Margaret Hodge: The Government does not have specific targets to reduce the numbers of child abuse deaths. We do want all children to stay safe and to reduce the number of avoidable child deaths. That is why following the Laming Inquiry that reported on the terrible death of Victoria Climbie" we have introduced a major programme of action called Every Child Matters: Change for Children". This includes the introduction of: a duty on key local services to safeguard and promote the welfare of children; Local Safeguarding Children Boards (LSCBs) to make sure that local agencies and services are doing this effectively; Local Screening Teams to investigate all unexpected child deaths; better sharing of information, with new systems for all local agencies to share concerns that they have about a particular child; and a new inspection framework. Agencies' involvement in LSCBs and the work of LSCBs themselves will be assessed regularly by the relevant inspectorates.

We have provided £90 million in 2004–05 and 2005–06 as a Specific Formula Grant to support councils in improving their services to safeguard children.

Child Care Places

Mr. Kevan Jones: To ask the Secretary of State for Education and Skills what the change has been in the number of child care places in North Durham since 2001. [214671]

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Margaret Hodge: The information is not available in the form requested. The available information on child care places and nursery education places is shown in the tables.

The available information on child care places for Durham local authority area is shown in Tables 1 and 2.
Table 1: Number (80)(81) of registered child care places for children under eight years of age by type of care Durham local authority area—position at 31 March each year 2003 and 2004

Type of care20032004
Full day care2,3002,800
Sessional day care1,4001,400
Out of school day care1,7001,900
Creche day care500500

(80) Rounded to the nearest 100 places.
(81) Data Source: Ofsted

Table 2: Number (82)(83) of day care places for children under eight years of age by type of provider Durham local authority area—position at 31 March each year 2001 to 2002

Type of provider20012002
Day nurseries1,500n/a
Playgroups and pre-schools2,200n/a
Out of school clubs1,600n/a
Holiday schemes(84)7,900n/a

n/a = Not available.
(82) Figures have been rounded to the nearest 10 or 100 places.
(83) Data Source: Children's Day Care Facilities Survey.
(84) From 1999, places were counted once for each school holiday. Before 1999, places were counted once each year.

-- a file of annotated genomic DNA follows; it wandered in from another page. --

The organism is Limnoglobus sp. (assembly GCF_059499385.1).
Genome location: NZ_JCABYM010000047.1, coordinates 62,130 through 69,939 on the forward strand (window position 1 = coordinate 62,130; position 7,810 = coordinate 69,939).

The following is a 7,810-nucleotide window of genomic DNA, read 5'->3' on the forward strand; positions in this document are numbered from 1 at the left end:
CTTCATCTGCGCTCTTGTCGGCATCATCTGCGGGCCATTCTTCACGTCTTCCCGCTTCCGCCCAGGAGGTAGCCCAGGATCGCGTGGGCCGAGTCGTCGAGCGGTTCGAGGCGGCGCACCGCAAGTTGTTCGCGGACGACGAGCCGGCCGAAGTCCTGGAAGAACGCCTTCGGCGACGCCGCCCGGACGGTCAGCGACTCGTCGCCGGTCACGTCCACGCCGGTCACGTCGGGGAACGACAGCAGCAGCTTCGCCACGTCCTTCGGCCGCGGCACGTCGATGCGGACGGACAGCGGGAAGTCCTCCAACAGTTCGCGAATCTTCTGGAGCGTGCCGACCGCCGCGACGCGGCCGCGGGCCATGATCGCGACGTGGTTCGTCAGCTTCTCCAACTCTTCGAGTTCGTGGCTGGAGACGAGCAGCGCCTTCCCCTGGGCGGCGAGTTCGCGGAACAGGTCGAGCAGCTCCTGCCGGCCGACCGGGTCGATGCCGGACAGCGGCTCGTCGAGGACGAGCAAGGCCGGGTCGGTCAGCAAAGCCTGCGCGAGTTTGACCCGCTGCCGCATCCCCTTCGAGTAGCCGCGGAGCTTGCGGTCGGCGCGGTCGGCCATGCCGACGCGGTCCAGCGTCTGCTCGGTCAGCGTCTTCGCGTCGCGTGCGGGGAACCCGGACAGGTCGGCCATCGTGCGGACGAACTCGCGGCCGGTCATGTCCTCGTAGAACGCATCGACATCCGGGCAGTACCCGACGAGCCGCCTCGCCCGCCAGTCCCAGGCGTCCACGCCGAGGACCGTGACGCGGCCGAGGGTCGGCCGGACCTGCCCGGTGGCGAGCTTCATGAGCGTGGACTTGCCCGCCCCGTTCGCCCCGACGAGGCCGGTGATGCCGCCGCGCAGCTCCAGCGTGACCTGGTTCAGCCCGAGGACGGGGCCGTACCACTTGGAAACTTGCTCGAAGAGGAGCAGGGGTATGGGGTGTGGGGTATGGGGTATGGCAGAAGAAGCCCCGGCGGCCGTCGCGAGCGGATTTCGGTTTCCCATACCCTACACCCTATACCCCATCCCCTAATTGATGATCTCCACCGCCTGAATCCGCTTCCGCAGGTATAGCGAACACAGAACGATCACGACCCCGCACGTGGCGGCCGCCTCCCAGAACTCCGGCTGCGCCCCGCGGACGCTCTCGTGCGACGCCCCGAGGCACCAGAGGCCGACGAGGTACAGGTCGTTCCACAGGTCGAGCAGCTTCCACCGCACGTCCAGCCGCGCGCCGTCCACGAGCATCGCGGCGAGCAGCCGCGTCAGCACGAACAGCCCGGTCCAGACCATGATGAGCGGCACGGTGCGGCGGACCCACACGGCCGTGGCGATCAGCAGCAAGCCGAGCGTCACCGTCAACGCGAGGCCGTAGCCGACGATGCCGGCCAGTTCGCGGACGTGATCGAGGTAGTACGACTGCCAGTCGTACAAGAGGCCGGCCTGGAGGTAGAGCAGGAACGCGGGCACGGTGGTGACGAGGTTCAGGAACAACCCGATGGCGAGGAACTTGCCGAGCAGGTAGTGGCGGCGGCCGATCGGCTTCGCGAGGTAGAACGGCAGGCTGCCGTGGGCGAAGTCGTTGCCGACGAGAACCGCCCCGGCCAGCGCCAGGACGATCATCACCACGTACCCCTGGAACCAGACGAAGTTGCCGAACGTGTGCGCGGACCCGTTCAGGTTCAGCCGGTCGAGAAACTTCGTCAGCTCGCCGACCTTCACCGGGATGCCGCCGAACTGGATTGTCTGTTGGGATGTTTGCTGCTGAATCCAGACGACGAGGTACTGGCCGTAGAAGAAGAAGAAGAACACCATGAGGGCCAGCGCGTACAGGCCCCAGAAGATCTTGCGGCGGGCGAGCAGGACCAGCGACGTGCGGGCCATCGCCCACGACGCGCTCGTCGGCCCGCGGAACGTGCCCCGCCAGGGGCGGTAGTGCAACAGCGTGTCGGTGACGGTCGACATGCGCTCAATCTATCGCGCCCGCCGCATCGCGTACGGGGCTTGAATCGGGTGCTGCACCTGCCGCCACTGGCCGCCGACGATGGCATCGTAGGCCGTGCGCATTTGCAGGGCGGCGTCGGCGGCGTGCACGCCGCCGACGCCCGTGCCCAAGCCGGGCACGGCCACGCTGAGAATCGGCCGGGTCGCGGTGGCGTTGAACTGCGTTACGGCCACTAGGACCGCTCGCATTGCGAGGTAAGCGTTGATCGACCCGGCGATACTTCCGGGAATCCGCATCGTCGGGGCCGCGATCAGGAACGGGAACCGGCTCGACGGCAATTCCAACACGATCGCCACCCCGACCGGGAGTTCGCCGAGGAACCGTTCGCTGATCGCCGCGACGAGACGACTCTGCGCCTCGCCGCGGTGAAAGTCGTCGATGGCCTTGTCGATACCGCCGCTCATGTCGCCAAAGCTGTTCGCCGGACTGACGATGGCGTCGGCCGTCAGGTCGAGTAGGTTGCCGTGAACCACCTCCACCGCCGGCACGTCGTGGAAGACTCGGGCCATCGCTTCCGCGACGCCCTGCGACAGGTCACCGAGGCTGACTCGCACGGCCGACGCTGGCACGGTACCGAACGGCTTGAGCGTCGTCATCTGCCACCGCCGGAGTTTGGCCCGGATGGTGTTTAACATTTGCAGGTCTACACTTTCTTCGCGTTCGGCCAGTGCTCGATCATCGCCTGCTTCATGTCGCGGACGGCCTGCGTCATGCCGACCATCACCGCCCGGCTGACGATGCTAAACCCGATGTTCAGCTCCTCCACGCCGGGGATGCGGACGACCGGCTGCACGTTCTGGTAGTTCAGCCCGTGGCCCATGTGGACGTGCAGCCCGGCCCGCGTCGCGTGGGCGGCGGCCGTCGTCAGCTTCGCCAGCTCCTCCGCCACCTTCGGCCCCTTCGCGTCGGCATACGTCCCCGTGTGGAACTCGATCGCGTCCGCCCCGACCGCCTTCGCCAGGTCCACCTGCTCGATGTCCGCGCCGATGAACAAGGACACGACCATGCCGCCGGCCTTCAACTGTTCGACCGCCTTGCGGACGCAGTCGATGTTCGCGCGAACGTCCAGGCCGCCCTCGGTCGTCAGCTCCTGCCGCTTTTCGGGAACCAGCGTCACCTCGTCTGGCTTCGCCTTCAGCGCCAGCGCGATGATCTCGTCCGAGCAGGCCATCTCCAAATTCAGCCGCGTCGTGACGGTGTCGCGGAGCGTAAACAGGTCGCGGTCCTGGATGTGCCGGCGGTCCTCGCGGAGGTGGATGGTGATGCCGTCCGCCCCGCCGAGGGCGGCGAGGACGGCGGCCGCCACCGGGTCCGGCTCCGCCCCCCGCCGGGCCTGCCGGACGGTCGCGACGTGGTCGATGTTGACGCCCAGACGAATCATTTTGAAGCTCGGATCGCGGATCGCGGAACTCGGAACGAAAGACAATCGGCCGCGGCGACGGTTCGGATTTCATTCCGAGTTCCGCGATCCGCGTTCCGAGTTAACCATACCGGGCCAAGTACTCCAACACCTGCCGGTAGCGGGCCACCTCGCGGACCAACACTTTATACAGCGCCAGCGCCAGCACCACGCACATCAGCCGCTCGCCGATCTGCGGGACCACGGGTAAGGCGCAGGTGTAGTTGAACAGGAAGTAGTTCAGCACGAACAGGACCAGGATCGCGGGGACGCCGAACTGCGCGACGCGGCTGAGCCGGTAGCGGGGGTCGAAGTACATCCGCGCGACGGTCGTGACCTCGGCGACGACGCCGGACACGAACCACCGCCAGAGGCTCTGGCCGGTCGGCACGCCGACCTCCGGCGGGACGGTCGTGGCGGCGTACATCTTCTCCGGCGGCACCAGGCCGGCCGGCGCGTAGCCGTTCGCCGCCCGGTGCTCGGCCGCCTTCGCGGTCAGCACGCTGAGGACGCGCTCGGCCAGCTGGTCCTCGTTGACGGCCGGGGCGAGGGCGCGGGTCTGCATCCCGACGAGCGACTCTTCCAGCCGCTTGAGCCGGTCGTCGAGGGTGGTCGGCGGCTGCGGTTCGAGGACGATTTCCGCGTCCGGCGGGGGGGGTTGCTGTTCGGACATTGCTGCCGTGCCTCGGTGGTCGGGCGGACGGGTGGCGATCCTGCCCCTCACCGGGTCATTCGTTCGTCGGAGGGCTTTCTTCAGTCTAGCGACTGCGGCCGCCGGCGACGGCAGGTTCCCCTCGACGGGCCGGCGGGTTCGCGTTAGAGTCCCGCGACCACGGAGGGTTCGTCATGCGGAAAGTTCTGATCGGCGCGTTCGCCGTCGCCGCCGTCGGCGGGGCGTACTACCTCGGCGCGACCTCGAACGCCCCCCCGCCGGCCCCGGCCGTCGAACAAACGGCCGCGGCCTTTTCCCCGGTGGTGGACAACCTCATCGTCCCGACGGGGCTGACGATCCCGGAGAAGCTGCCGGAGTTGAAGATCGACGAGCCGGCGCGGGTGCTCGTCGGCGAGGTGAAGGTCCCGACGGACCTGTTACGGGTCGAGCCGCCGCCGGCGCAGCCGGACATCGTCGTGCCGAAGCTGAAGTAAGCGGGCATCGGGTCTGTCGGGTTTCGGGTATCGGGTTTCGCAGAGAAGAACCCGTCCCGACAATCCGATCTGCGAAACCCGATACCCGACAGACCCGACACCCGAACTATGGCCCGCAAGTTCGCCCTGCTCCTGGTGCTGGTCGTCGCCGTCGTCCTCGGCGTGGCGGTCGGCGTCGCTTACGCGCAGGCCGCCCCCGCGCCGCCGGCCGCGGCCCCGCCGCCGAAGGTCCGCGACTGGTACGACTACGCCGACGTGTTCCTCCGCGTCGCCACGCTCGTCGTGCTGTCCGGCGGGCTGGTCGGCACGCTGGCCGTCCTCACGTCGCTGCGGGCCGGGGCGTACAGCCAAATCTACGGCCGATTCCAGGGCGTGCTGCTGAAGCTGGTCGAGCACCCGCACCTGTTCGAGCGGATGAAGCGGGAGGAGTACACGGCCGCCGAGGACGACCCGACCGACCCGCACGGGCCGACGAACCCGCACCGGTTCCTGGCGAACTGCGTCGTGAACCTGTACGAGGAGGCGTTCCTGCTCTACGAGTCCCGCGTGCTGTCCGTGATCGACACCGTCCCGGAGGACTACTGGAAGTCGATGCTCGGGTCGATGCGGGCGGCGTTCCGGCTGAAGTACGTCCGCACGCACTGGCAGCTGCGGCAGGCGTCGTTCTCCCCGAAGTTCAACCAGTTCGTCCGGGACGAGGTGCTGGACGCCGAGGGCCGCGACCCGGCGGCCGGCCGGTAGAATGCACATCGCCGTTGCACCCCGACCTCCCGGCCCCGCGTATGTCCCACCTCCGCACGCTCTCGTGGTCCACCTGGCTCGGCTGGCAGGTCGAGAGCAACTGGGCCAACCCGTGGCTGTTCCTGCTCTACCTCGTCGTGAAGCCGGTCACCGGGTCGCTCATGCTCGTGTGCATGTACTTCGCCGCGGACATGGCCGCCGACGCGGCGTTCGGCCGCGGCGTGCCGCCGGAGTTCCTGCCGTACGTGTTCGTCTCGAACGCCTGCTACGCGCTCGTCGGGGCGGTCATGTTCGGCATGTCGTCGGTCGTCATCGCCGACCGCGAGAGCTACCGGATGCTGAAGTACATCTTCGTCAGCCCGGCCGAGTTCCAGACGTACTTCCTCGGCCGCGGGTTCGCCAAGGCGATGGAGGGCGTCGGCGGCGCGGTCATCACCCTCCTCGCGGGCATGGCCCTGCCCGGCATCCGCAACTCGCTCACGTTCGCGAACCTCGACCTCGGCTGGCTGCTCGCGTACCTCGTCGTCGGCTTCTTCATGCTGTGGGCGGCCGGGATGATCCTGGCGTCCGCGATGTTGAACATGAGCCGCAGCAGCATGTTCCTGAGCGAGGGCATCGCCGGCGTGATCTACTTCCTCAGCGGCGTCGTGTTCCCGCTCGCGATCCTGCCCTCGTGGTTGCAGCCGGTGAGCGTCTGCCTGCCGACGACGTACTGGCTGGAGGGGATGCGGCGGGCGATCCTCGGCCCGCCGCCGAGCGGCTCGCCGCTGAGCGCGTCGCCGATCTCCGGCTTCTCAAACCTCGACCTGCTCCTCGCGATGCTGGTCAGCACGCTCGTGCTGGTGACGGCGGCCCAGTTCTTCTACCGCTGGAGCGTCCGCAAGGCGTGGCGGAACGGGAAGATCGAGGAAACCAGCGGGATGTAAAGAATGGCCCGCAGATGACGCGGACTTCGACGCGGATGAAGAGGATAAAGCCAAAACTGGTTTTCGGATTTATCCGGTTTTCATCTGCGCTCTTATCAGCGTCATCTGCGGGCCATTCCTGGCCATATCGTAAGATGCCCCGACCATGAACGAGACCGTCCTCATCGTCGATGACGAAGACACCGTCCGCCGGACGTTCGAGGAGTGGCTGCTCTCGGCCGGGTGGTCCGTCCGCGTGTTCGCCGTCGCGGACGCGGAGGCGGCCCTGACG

The figures for child care places for 2003 and 2004 are not directly comparable with the day care figures for 1997–2001. The figures for 2003 and 2004 were derived from the Ofsted database of registered child care providers. The figures for 1997–2001 were derived from the Children's Day Care Facilities Survey, which was discontinued in 2001. There are no figures for 2002.

With the introduction of the National Day Care Standards and the transfer of responsibilities for registration and inspection of child care providers from local authority Social Service Departments to Ofsted in September 2001, childcare places were classified according to the type of day care provided: full day care, sessional day care, childminder, out of school day care or creche day care. Ofsted have produced figures based on this classification on a quarterly basis from March 2003. Their latest figures were published on 19 January 2005 in their report Registered Childcare Providers and Places, 31 December 2004", which is available on their website,

Up until March 2001, child care providers were classified according to the type of provider: day nurseries, playgroups and pre-schools, childminders, out of school clubs and holiday schemes. Figures based on this classification were published in a series of statistical bulletins, which are available from the Department's website,

The available information on nursery education places for Durham local authority area is shown in Table 3.
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Table 3: Number(85) of free nursery education places taken up by 3 and 4-year-olds Durham local authority area—maintained schools and private, voluntary and independent providers of early years education

Position in January each year 2001–04Number

(85) Rounded to the nearest 100 places.
(86) Sources:
Annual schools census and nursery education grant data collection exercise
(87) Annual schools census, nursery education grant data collection exercise and early years census.